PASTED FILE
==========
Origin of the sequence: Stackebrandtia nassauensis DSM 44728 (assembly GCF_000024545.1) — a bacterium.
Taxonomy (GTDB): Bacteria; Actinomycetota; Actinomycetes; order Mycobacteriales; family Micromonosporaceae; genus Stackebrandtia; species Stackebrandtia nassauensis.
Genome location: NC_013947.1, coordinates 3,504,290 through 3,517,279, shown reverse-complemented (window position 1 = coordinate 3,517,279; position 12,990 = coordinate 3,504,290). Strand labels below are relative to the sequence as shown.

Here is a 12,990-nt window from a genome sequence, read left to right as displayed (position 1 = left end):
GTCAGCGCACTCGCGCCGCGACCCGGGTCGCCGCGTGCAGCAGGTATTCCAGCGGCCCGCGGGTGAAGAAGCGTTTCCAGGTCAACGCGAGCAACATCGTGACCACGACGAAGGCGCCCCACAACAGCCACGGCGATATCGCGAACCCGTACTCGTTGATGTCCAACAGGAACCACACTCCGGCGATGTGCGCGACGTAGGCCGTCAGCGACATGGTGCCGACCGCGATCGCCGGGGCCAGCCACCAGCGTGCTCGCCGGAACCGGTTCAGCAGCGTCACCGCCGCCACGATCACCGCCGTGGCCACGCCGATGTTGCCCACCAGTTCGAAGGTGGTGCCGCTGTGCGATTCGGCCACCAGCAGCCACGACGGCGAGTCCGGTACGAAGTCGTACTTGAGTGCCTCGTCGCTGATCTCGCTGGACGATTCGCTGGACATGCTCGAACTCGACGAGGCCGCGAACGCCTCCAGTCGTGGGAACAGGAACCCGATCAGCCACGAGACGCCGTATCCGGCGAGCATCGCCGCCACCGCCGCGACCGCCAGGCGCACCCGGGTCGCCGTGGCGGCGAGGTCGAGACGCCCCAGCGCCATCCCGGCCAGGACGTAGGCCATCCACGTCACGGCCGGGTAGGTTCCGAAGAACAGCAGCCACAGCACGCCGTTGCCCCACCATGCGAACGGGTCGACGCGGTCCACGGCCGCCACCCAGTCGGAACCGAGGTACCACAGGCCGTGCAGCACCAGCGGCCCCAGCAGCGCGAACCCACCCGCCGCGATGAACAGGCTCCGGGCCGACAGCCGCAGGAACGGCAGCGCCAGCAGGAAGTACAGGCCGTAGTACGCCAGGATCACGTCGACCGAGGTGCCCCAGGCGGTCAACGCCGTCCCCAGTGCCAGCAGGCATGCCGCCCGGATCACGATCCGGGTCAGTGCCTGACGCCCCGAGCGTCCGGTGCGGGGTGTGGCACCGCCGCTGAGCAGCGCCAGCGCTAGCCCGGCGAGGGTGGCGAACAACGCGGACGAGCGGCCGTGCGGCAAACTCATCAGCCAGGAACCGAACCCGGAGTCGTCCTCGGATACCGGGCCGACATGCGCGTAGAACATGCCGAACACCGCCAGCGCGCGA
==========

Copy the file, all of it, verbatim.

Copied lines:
Origin of the sequence: Stackebrandtia nassauensis DSM 44728 (assembly GCF_000024545.1) — a bacterium.
Taxonomy (GTDB): Bacteria; Actinomycetota; Actinomycetes; order Mycobacteriales; family Micromonosporaceae; genus Stackebrandtia; species Stackebrandtia nassauensis.
Genome location: NC_013947.1, coordinates 3,504,290 through 3,517,279, shown reverse-complemented (window position 1 = coordinate 3,517,279; position 12,990 = coordinate 3,504,290). Strand labels below are relative to the sequence as shown.

Here is a 12,990-nt window from a genome sequence, read left to right as displayed (position 1 = left end):
GTCAGCGCACTCGCGCCGCGACCCGGGTCGCCGCGTGCAGCAGGTATTCCAGCGGCCCGCGGGTGAAGAAGCGTTTCCAGGTCAACGCGAGCAACATCGTGACCACGACGAAGGCGCCCCACAACAGCCACGGCGATATCGCGAACCCGTACTCGTTGATGTCCAACAGGAACCACACTCCGGCGATGTGCGCGACGTAGGCCGTCAGCGACATGGTGCCGACCGCGATCGCCGGGGCCAGCCACCAGCGTGCTCGCCGGAACCGGTTCAGCAGCGTCACCGCCGCCACGATCACCGCCGTGGCCACGCCGATGTTGCCCACCAGTTCGAAGGTGGTGCCGCTGTGCGATTCGGCCACCAGCAGCCACGACGGCGAGTCCGGTACGAAGTCGTACTTGAGTGCCTCGTCGCTGATCTCGCTGGACGATTCGCTGGACATGCTCGAACTCGACGAGGCCGCGAACGCCTCCAGTCGTGGGAACAGGAACCCGATCAGCCACGAGACGCCGTATCCGGCGAGCATCGCCGCCACCGCCGCGACCGCCAGGCGCACCCGGGTCGCCGTGGCGGCGAGGTCGAGACGCCCCAGCGCCATCCCGGCCAGGACGTAGGCCATCCACGTCACGGCCGGGTAGGTTCCGAAGAACAGCAGCCACAGCACGCCGTTGCCCCACCATGCGAACGGGTCGACGCGGTCCACGGCCGCCACCCAGTCGGAACCGAGGTACCACAGGCCGTGCAGCACCAGCGGCCCCAGCAGCGCGAACCCACCCGCCGCGATGAACAGGCTCCGGGCCGACAGCCGCAGGAACGGCAGCGCCAGCAGGAAGTACAGGCCGTAGTACGCCAGGATCACGTCGACCGAGGTGCCCCAGGCGGTCAACGCCGTCCCCAGTGCCAGCAGGCATGCCGCCCGGATCACGATCCGGGTCAGTGCCTGACGCCCCGAGCGTCCGGTGCGGGGTGTGGCACCGCCGCTGAGCAGCGCCAGCGCTAGCCCGGCGAGGGTGGCGAACAACGCGGACGAGCGGCCGTGCGGCAAACTCATCAGCCAGGAACCGAACCCGGAGTCGTCCTCGGATACCGGGCCGACATGCGCGTAGAACATGCCGAACACCGCCAGCGCGCGA